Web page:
Now again the myth that this is caused by machines displacing human workers resurfaces.
Yet if that was true then productivity growth would have increased, whereas in reality it has decreased from the 1990s. when the employment rate reached an all time high. Between 1990 and 2000, average annual GDP growth was 3.4% while average employment growth was 1.45%. Between 2000 and 2010, average annual GDP growth was just 1.5% while average employment growth was 0.15% (that the employment rate has dropped is thus more than entirely due to population growth). This means that productivity growth fell from 1.95% in the 1990s to 1.35% in the 2000s. In the 2006 to 2010 period, productivity grew even slower (1.2%).
It has become something of an annual tradition at this blog to summarize the yearly movement of a number of important currencies. This year, most currencies didn't change very dramatically against the U.S. dollar for the year as a whole. 5 currencies rose, three of which (the Australian and New Zealand dollars and the U.K. pound) only marginally. Only the yen and the yuan rose significantly, but far from dramatically. The other fell, but it was only the Brazilian real and the Indian rupee that did so in a really significant way.
It should however be noted that this yearly change masks more dramatic intra-year changes, as the U.S. dollar fell, driven by QE2, against almost all other currencies and usually significantly so during the first half. During the second half, it rebounded as QE2 ended and as the dollar's "safe haven" status during the European debt crisis increased demand for it.
New Zealand dollar: +1.5%
Australian dollar: +1.3%
Swiss franc: -0.1%
Norwegian krone: -1.3%
Canadian dollar: -1.6%
Swedish krona: -1.7%
South Korean won:-2.4%
Brazilian real: -10.7%
Indian rupee: -15.5%
One criticism against the payroll tax cut that has frequently been made from conservative and libertarian economists is that it is temporary, and because people supposedly make decisions on permanent conditions it will have no effect.
This argument has a limited degree of truth in it as it is true that if taxation of investments are reduced by say 5 percentage points for one year, it will have less effect on investments that last more than a year than a "permanent" tax rate reduction of 5 percentage points. Just how great the difference is depends on how long the investment will last (the longer, the greater difference it makes).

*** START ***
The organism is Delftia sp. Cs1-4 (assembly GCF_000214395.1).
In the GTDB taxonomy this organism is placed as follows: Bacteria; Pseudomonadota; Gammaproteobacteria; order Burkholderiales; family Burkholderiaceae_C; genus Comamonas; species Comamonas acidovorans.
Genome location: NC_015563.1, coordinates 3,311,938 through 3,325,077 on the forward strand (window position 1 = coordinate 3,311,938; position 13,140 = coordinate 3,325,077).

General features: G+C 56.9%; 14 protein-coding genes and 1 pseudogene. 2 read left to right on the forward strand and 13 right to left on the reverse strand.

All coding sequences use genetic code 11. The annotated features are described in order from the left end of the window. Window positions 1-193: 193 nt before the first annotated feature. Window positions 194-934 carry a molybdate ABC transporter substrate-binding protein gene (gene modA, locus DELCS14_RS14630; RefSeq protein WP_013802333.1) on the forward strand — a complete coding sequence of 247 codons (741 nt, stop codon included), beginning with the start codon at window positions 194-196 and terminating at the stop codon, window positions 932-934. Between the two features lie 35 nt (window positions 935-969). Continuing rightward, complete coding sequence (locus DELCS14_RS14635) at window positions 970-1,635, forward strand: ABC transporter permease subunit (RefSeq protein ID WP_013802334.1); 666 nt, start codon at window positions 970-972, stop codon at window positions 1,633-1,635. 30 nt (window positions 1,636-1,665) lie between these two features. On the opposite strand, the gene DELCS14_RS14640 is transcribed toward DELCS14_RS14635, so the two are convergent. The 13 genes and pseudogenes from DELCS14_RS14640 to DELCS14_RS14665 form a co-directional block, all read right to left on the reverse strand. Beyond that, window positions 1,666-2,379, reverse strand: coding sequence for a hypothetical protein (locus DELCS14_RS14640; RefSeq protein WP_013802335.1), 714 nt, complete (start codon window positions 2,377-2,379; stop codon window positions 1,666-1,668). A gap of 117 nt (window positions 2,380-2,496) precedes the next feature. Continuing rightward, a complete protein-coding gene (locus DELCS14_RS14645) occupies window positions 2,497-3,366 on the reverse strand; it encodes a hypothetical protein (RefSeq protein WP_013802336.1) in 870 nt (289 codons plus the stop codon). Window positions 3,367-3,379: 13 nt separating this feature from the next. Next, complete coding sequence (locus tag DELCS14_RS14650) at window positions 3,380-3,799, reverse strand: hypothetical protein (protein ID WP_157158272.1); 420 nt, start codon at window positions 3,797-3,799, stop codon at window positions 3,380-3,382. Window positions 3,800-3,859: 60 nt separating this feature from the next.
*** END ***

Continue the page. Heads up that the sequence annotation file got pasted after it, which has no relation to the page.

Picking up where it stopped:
However, because total after tax return still rises, it will still promote any investments that generates profits within a year.
Furthermore, the payroll tax reduction isn't about investments, at least not directly, it instead has a positive effect in the form of boosting labor supply, something that increases employment in part through a reduction in frictional unemployment and in part by lowering labor costs. Given the limited degree of wage rigidity that exists cutting the employer's share of the payroll tax cut would have been more effective, but
But don't businesses hire people based on long-term factors? Well, they often do, but there is no rational reason for them not take advantage of temporarily lower labor costs by hiring people temporarily given that America's flexible "hire and fire" laws makes it very easy and costless to fire employees.
Furthermore, it should be noted that no tax rate is really permanent (which is why I've put quotation marks around it except here) since they can, and very frequently have historically been change. While a "permanent" change is in the United States somewhat more difficult to change due to the fact that the two chambers of Congress and the President can usually block them if they want, that is as the historical record illustrates a difference of degree, not kind.
The real problem with temporary instead of "permanent" tax cuts isn't therefore so much that the short term effect is smaller. The real problem is that once the tax cuts expire, the positive effects will expire too, meaning that it will lower future growth, largely cancelling out the short term positive effect.
Some analysts are trying to put a positive spin on the unprecedented drop in the labor force participation rate as simply being a question of more people seeking to get more education. I find it indeed quite likely too that a very large portion of those that have dropped out of the labor force have started in school again.
But that begs the question of why do they want to go back to school? Because it's fun or because it's interesting? Not likely, except perhaps for a small minority. Instead, the reason why they go back to school is because they're unable to find a job and thinks that additional education will enable them to get a job. That may perhaps be a good idea for the people in question, but that doesn't in anyway change their status as discouraged, hidden unemployed as almost all would quit school and immediately take a job if they could (at least assuming it's a steady job).